The Influence of Elrond's Response to Gandalf's Tale


New Member
The different points Elrond highlights seem disjointed, especially in light of the tale just finished by Gandalf: the betrayal of Saruman, the peculiar nature of hobbits, the Barrow-wights, the Old Forest, and Tom Bombadil. However, Elrond is the greatest of the Lore-Masters, he is well-equipped to spin a tale that will stir the very hearts and minds of his audience. He seems to be doing just that with these ‘idle thoughts’ and directing, or rather shepherding, the Council down the inevitable path toward the only viable solution they have in dealing with the Ring.

He begins by addressing the ‘bombshell’ revelation from Gandalf, that Saruman has betrayed them, yet this is an afterthought as something rather unremarkable, if not expected. While Elrond is nonplussed by the actions of Saruman, the reader should be likewise unsurprised by the attention shone to the hobbits. He does so in an innocuous and passing fashion, but teases the audience just enough that the hobbits will surely not be overlooked as the debate progresses.

Elrond proceeds to connect the hobbits with the Barrow-wights, the Old Forest, and Tom Bombadil, all in response to the question posed by Gandalf about the fate of the Ring. These analogies may seem divorced from the direction Gandalf had led the Council with his tale, but looking closer a clear connection can be seen between these points and the context of the struggle now facing the Council and Middle Earth- the conflict between the free peoples and the dominating power of the Ring.

The Barrow-wights are a concrete example of how the ancient evils are once again active and benefiting from the growing power of the evil shadowing the lands. The are close to many of the most peaceful and seemingly secure lands in Middle Earth, yet they have, over untold years, passed into legend and ghost stories told around campfires.

What comes next seems to be almost wholly unconnected to what else is being discussed, as Elrond remembers the expansive and encompassing history of the Old Forest, and how it, at one time, covered a large swath of the land. This may simply be a trip down memory lane, but that doesn’t square with typical Elrond behavior. Forests were vitally important during the Middle Ages, so much so that aristocrats and nobility would do battle to defend them. There are many tales and histories of the various “Royal Forests” of the time, and the harsh penalties for the unwelcome visitor who violated the sovereign territory of the monarch who held absolute sway over them . Yet even more interesting then the history of royal real estate is the place held by forests in medieval literature and the symbolic value they held for both the writer or poet and the society, culture, and governance of the land.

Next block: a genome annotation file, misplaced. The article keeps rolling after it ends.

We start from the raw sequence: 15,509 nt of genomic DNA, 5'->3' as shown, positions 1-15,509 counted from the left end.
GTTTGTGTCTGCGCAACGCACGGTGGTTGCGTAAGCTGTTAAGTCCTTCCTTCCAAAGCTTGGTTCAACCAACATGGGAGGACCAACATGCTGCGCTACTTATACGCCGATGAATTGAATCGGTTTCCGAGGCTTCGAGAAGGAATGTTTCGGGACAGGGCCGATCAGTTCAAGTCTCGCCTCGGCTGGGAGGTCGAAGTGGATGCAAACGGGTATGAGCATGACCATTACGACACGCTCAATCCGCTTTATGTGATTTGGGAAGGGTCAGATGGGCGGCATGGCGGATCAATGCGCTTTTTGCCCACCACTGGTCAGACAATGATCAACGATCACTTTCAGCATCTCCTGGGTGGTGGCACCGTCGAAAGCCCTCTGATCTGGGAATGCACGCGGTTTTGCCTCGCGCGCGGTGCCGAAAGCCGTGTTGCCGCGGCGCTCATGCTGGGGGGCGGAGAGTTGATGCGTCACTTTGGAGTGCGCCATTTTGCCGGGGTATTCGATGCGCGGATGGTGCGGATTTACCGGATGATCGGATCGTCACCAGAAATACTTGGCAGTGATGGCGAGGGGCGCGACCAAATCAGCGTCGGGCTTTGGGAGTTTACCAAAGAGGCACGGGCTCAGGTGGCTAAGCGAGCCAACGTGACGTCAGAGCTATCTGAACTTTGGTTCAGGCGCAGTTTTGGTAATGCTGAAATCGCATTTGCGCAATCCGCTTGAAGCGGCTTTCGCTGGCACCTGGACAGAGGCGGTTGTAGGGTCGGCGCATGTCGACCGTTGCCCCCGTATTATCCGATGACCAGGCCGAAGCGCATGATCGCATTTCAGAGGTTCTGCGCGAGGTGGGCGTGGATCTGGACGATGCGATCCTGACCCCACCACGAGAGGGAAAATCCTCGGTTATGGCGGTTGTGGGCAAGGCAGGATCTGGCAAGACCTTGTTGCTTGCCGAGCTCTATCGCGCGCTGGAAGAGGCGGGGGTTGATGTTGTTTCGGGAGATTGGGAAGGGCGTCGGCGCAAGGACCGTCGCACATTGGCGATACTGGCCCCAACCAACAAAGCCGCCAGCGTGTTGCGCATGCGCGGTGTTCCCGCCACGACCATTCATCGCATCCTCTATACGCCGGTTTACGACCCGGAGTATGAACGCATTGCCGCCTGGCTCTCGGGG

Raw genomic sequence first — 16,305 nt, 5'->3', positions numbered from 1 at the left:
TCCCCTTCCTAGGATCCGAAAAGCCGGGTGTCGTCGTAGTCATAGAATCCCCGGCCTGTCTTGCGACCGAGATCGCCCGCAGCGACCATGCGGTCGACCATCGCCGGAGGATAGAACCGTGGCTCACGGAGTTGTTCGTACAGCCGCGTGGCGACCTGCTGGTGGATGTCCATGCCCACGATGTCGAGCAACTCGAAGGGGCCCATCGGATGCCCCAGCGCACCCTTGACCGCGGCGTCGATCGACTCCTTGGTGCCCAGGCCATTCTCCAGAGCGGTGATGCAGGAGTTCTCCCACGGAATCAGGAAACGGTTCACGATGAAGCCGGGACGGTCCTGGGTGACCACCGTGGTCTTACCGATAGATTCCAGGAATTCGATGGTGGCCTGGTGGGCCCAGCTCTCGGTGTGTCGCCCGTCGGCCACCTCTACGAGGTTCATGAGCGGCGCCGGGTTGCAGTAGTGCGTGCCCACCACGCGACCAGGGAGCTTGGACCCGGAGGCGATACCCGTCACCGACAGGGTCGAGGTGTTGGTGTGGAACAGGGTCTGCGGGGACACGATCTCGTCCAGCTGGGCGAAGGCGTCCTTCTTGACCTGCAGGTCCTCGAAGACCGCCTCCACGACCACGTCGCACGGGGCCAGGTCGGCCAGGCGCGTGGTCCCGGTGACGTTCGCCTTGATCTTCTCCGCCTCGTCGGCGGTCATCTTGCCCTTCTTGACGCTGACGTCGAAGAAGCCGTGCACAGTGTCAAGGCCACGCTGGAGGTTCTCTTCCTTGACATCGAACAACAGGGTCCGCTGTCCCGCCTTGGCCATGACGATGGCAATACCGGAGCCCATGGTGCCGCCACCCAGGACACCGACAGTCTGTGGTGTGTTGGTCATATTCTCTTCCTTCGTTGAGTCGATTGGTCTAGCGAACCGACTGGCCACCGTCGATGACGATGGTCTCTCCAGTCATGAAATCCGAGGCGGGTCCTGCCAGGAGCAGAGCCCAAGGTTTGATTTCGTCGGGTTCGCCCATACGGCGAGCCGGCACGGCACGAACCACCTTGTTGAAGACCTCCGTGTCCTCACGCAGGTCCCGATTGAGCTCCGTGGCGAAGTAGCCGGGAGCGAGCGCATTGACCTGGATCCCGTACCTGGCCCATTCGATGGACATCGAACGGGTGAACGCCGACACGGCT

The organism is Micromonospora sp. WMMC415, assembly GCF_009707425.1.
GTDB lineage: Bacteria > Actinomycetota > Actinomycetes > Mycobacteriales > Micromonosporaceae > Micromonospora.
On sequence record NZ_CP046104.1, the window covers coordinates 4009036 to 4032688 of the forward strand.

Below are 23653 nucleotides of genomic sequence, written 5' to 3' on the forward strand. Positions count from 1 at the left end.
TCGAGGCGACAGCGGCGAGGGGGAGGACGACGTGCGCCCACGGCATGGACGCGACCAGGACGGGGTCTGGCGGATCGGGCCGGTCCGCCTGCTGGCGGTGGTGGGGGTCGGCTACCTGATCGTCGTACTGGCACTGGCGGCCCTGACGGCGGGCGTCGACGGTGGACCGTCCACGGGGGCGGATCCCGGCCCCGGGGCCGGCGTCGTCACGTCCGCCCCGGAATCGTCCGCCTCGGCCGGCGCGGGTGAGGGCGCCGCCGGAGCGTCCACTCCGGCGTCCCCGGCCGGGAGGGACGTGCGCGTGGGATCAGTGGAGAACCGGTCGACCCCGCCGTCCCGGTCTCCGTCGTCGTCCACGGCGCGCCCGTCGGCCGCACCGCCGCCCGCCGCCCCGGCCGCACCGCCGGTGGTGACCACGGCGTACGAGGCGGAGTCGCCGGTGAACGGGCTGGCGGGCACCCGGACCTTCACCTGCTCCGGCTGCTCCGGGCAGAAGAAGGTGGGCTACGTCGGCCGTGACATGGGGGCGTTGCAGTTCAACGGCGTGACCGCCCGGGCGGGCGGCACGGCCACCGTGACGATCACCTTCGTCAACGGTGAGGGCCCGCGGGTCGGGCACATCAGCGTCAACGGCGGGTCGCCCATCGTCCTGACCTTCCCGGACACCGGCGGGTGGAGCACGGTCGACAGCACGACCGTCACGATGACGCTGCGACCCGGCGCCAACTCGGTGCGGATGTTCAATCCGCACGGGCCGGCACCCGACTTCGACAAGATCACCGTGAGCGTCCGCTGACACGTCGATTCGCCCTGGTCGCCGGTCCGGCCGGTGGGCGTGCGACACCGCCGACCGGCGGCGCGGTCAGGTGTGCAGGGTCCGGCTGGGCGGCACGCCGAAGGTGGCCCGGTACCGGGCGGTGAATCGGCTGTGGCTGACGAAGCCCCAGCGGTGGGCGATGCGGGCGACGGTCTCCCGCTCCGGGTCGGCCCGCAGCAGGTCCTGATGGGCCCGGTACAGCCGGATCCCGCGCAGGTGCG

Forests were places of power, romance, and mystery. They were boundaries between the end of the civilised world and the wild untamed lands where strange creatures of all stripes dwelt. It was a place that tested and refined the fortitude and courage of the brave and a realm where ordinary folk entered only to emerge as heroes. The forest was the sanctuary of the fearless, the solace of the mad, and the refuge for those seeking to unshackle themselves from the conventions and constraints of society.

It was a lawless place where liberty lived unchecked by the civilised world. It was the buffer between the ruling elite and the churning masses. The degradation and destruction of these forests symbolised the mundane world breaching not only the realm of fantasy but exposing the aristocracy to the scrutiny of the mob. Likewise, deforestation provided access to the incoming storm that was industry and commerce and all the ills it held for the rustic and idyllic lands once kept safe by the wall of trees.

Elrond was not merely remembering the woods of his younger years but was following up on the spotlight he pointed at Frodo by his earlier comments. He was signaling to the listeners that a surprisingly extraordinary but still untested hobbit entered the forest, but there he found wisdom, faith, courage, and the potential to become Great and do great things.

Finally, Elrond draws attention to Tom Bombadil and the mystery and power he held. This was done not to offer an option for the Ring’s fate, but planted this notion in the minds of key audience members for the purpose of quickly considering and discarding Bombadil as a possible escape route for what must be done.

There was no need for a “Gandalf face-palm” as a response to Elrond's lapse into whimsy. Rather it would seem to be a choreographed maneuver orchestrated by Gandalf and Elrond to guide the Council to unify around the only viable choice they had to deal with the growing power of the Enemy, to give them the courage necessary to make these difficult decisions, and the confidence that the choice of the hobbits was the best hope for all the people of Middle Earth.


New Member
(Not sure on the etiquette to replying first to my own post, but oh well)
The final comment by Elrond before the debate gets into fully swing is his musing about whether he "should have summoned him (Bombadil) to our Council." Earlier Elrond proclaims that though they (the Council) was "called hither," he was not the one who did the calling. It is interesting and telling that he should shift course here of all times. This seems to be further evidence that Elrond was influencing and guiding the path of the debate that would follow.